Business sustainability urges firms to simultaneously address economic, ecological, and social concerns. It innately combines different potentially competing organizational elements. Therefore, sustainability represents a suitable context for the study and practice of hybridity. Based on an understanding of hybridity as a continuum, in this chapter, the author distinguish between four different forms of hybridity for business sustainability, depending on the degree of integration and autonomy of sustainability initiatives in business organizations. With ceremonial hybridity, businesses only leave the impression to pursue business and sustainability goals but focus their practices on conventional business priorities. Contingent hybridity denotes an approach where ecological and social concerns are only pursued to the extent that they align with business goals. With peripheral hybridity, firms pursue sustainability initiatives in their own right but do not integrate them with core business activities. Full hybridity puts both business as well as sustainability at the core of the organization without emphasizing one over the other. These different forms of hybridity in business sustainability are illustrated with examples from various business organizations. By characterizing different degrees of hybridity in business sustainability, the argument and the examples highlight how organizational hybridity and business sustainability can fruitfully inform one another. The author develop research opportunities for using business sustainability as a context for studying different degrees as well as the dynamics of hybrid organizing and for using different degrees of hybridity for achieving a better understanding of different pathways toward substantive business contributions to sustainable development.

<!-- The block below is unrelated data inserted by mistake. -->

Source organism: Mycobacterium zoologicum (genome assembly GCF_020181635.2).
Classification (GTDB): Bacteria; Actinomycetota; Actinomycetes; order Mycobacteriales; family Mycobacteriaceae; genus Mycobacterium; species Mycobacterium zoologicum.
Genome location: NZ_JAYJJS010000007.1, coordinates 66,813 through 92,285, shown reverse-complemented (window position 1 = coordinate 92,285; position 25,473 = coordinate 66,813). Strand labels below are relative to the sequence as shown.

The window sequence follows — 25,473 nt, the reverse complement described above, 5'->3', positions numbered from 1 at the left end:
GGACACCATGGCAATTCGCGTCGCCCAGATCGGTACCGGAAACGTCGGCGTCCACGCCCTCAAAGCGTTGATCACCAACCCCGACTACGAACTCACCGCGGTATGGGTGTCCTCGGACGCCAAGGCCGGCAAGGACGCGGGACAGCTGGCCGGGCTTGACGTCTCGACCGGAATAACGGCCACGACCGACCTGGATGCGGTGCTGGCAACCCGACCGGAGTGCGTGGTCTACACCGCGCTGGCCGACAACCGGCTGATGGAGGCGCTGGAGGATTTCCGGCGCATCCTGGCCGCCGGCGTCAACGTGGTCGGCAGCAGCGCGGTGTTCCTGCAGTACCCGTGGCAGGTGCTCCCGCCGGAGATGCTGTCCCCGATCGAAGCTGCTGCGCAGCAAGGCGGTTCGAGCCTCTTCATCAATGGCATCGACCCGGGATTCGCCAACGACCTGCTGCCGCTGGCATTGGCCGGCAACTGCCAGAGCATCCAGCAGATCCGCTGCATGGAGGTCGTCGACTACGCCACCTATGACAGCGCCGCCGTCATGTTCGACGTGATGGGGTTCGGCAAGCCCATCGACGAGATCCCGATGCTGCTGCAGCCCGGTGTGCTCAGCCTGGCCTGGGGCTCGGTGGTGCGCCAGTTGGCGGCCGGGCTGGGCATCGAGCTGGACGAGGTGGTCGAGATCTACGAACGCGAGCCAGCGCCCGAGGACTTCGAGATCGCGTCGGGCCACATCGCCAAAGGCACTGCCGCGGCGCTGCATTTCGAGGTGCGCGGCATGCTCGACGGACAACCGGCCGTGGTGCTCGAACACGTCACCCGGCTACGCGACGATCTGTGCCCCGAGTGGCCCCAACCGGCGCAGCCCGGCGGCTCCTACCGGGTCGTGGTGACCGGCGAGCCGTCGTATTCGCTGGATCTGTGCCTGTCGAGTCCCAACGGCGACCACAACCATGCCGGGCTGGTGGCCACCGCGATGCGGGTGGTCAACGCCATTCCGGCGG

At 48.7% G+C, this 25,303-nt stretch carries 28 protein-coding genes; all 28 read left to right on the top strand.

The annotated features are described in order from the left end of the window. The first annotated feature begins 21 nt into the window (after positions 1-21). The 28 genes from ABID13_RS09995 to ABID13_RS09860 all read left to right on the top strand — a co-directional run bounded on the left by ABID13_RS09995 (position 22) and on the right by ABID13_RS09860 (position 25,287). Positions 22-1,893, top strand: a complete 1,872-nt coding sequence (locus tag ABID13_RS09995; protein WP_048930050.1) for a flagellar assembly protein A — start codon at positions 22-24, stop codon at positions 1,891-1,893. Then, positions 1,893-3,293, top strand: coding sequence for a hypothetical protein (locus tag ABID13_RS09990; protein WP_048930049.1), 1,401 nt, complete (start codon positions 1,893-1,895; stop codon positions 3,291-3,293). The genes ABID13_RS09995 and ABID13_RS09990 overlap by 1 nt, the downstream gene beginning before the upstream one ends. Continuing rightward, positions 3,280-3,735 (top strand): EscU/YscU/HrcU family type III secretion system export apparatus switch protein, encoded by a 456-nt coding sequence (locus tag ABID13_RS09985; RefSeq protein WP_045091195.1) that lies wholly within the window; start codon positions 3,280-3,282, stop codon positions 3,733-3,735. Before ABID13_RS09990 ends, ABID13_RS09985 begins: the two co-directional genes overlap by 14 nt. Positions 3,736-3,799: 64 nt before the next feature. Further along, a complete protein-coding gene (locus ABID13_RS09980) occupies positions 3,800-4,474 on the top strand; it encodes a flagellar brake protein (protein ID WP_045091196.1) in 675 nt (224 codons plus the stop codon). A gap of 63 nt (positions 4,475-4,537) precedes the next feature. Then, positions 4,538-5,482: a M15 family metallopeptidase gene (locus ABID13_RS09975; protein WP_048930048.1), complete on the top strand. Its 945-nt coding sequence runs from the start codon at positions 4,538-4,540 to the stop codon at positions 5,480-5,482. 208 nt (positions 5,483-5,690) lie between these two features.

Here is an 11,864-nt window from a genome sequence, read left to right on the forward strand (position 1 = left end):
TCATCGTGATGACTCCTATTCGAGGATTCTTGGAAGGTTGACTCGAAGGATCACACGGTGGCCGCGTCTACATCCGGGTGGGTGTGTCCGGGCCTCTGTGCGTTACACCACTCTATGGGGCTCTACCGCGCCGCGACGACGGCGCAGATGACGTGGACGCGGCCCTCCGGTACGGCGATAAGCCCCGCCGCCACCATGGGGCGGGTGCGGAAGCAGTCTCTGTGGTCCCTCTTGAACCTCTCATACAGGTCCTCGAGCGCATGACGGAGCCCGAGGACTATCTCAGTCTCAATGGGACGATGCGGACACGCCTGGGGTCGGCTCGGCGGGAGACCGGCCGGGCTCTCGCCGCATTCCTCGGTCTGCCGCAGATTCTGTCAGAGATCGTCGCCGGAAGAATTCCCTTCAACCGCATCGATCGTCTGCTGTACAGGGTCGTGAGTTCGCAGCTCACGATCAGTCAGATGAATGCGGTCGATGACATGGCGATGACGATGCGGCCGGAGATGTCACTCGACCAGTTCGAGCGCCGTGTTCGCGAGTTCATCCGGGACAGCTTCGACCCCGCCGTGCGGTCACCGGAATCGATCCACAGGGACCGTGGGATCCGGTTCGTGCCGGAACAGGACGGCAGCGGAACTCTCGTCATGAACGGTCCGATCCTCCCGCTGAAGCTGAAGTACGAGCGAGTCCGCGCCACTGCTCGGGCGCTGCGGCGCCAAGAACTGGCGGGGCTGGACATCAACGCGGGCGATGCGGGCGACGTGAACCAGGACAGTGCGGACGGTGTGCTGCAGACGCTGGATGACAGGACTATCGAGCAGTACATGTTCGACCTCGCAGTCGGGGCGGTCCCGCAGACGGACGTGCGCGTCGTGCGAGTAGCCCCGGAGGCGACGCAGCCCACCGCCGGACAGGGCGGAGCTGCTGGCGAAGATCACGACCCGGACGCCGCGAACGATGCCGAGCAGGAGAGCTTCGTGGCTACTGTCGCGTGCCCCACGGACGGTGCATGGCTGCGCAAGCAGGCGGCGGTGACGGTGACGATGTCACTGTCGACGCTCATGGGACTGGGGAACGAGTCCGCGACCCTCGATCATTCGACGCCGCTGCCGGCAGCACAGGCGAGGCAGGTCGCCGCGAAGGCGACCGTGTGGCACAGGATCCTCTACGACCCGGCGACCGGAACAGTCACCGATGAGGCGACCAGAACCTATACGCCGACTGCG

Details

Organizational Hybridity: Perspectives, Processes, Promises
Type: Book
ISBN: 978-1-83909-355-5

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Article
Publication date: 13 July 2015

Simranjeet Kaur, Sunil Kumar, Z. F. Bhat and Arvind Kumar

The purpose of this paper was to evaluate the effect of pomegranate seed powder, grape seed extract and tomato powder on the quality characteristics of chicken nuggets…

Abstract

Purpose

The purpose of this paper was to evaluate the effect of pomegranate seed powder, grape seed extract and tomato powder on the quality characteristics of chicken nuggets during refrigerated storage.

Design/methodology/approach

The study was designed to evaluate the effect of pomegranate seed powder, grape seed extract and tomato powder on the storage quality parameters of chicken nuggets. The products were developed by incorporating optimum level of pomegranate seed powder (3 per cent), grape seed extract (0.3 per cent) and tomato powder (2 per cent) separately and were aerobically packaged in low-density polyethylene pouches and assessed for various storage quality parameters under refrigerated (4±1°C) conditions for 21 days of storage. The products were evaluated for various physico-chemical, microbiological and sensory parameters at regular intervals of 0, 7, 14 and 21 days.

Findings